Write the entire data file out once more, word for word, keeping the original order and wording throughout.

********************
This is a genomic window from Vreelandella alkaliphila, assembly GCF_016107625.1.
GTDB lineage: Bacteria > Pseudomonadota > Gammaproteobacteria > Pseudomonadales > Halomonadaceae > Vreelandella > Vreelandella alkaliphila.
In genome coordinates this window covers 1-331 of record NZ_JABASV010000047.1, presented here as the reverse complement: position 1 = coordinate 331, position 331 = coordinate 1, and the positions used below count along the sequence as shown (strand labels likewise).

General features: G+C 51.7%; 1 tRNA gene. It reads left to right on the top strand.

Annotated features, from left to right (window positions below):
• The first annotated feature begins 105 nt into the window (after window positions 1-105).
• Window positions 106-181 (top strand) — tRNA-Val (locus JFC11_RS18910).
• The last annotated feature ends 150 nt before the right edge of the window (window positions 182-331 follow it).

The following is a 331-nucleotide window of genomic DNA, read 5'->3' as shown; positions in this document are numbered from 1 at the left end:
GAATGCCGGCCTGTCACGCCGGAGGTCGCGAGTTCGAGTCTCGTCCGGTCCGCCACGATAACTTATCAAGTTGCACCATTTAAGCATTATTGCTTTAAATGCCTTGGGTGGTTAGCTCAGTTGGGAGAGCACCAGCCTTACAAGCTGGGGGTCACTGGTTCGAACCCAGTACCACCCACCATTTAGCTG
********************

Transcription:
This is a genomic window from Vreelandella alkaliphila, assembly GCF_016107625.1.
GTDB lineage: Bacteria > Pseudomonadota > Gammaproteobacteria > Pseudomonadales > Halomonadaceae > Vreelandella > Vreelandella alkaliphila.
In genome coordinates this window covers 1-331 of record NZ_JABASV010000047.1, presented here as the reverse complement: position 1 = coordinate 331, position 331 = coordinate 1, and the positions used below count along the sequence as shown (strand labels likewise).

General features: G+C 51.7%; 1 tRNA gene. It reads left to right on the top strand.

Annotated features, from left to right (window positions below):
• The first annotated feature begins 105 nt into the window (after window positions 1-105).
• Window positions 106-181 (top strand) — tRNA-Val (locus JFC11_RS18910).
• The last annotated feature ends 150 nt before the right edge of the window (window positions 182-331 follow it).

The following is a 331-nucleotide window of genomic DNA, read 5'->3' as shown; positions in this document are numbered from 1 at the left end:
GAATGCCGGCCTGTCACGCCGGAGGTCGCGAGTTCGAGTCTCGTCCGGTCCGCCACGATAACTTATCAAGTTGCACCATTTAAGCATTATTGCTTTAAATGCCTTGGGTGGTTAGCTCAGTTGGGAGAGCACCAGCCTTACAAGCTGGGGGTCACTGGTTCGAACCCAGTACCACCCACCATTTAGCTG